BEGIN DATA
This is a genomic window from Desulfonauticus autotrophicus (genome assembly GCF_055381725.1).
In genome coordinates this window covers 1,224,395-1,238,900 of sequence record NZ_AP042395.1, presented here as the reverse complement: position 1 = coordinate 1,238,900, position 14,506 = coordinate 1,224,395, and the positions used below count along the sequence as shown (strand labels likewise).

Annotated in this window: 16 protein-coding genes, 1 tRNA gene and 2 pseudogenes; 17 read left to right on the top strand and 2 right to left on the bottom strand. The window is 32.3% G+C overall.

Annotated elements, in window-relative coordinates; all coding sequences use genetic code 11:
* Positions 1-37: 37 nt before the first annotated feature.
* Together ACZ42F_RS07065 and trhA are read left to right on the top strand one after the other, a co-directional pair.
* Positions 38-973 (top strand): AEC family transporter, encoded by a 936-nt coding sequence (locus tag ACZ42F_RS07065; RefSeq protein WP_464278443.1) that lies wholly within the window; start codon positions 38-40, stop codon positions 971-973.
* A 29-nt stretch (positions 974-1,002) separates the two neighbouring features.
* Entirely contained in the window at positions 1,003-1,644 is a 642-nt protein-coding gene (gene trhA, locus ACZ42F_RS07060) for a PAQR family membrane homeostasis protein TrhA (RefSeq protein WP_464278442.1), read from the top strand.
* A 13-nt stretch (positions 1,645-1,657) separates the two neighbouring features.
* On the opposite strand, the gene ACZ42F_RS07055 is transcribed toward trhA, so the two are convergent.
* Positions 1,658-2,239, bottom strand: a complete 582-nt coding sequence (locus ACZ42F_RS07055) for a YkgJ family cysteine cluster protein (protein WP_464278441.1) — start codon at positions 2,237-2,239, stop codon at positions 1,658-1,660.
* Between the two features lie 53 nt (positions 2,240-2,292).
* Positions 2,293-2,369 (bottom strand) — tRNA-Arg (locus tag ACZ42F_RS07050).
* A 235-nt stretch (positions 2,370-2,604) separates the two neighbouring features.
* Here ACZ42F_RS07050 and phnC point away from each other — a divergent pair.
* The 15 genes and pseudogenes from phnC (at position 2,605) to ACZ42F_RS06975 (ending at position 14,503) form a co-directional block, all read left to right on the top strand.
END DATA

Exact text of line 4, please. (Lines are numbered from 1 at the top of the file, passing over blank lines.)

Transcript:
Annotated elements, in window-relative coordinates; all coding sequences use genetic code 11: